Psalm Saturday: Psalm 4

Psalm Saturday is here again! Today we compare Psalm 4, a “Confident Plea for Deliverance.” Interestingly, this psalm comes with instructions—this time David has written, “To the leader: with stringed instruments. A psalm of David.” In the RSV it says, “to the choirmaster.” I love seeing directions like this; sometimes I think we read the Psalms so much that we forget they’re music. This is just one way the Mass is so scriptural—we sing the Psalms. But enough of that. Onward to comparison!

Psalm 4: Confident Plea for Deliverance

Answer me when I call, O God of my right!
Thou hast given me room when I was in distress.
Be gracious to me, and hear my prayer.
2 O men, how long shall my honor suffer shame?
How long will you love vain words, and seek after lies?Selah
3 But know that the Lord has set apart the godly for himself;
the Lord hears when I call to him.
4 Be angry, but sin not;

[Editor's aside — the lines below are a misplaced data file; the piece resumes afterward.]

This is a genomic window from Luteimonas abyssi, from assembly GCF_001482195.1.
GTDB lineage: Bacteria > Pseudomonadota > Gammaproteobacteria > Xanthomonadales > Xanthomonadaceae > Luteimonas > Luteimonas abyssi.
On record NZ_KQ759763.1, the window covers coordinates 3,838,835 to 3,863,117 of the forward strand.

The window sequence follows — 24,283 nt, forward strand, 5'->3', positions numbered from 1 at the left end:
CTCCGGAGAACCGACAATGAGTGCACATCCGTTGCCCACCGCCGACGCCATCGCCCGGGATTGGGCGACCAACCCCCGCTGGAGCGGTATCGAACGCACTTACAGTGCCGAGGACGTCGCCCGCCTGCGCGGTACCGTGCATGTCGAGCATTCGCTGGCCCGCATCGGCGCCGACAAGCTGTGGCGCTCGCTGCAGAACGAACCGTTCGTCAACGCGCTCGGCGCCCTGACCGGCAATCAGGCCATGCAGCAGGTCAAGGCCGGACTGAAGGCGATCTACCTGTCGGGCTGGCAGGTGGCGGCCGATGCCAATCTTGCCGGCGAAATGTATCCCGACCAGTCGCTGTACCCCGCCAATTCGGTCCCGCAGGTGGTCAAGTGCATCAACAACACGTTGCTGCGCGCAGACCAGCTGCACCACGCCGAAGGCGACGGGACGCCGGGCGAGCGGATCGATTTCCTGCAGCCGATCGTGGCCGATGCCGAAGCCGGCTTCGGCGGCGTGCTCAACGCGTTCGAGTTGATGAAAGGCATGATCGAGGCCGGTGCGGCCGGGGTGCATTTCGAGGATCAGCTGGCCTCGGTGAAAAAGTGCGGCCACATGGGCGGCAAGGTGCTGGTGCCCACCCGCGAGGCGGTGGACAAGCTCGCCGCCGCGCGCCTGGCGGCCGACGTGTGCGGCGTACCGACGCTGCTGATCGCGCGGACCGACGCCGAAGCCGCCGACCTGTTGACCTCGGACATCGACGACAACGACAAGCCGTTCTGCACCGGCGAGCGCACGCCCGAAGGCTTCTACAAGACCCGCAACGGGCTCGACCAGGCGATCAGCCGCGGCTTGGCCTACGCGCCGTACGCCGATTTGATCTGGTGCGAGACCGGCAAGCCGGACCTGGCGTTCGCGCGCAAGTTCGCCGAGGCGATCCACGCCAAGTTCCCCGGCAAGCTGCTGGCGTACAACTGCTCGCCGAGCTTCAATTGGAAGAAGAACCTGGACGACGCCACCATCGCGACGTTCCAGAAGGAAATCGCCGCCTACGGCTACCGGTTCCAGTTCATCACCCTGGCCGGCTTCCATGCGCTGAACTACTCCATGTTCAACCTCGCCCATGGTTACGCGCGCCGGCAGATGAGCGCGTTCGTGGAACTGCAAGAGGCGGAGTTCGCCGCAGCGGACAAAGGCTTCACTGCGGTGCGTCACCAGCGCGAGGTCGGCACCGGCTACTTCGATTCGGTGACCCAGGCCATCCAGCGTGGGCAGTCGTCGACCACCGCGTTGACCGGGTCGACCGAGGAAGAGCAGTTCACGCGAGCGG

commune with your own hearts on your beds, and be silent. Selah
5 Offer right sacrifices,
and put your trust in the Lord.
6 There are many who say, “O that we might see some good!
Lift up the light of thy countenance upon us, O Lord!”
7 Thou hast put more joy in my heart
than they have when their grain and wine abound.
8 In peace I will both lie down and sleep;
for thou alone, O Lord, makest me dwell in safety.
Answer me when I call, O God of my right!
You gave me room when I was in distress.
Be gracious to me, and hear my prayer.
2 How long, you people, shall my honor suffer shame?
How long will you love vain words, and seek after lies?Selah
3 But know that the Lord has set apart the faithful for himself;
the Lord hears when I call to him.
4 When you are disturbed, do not sin;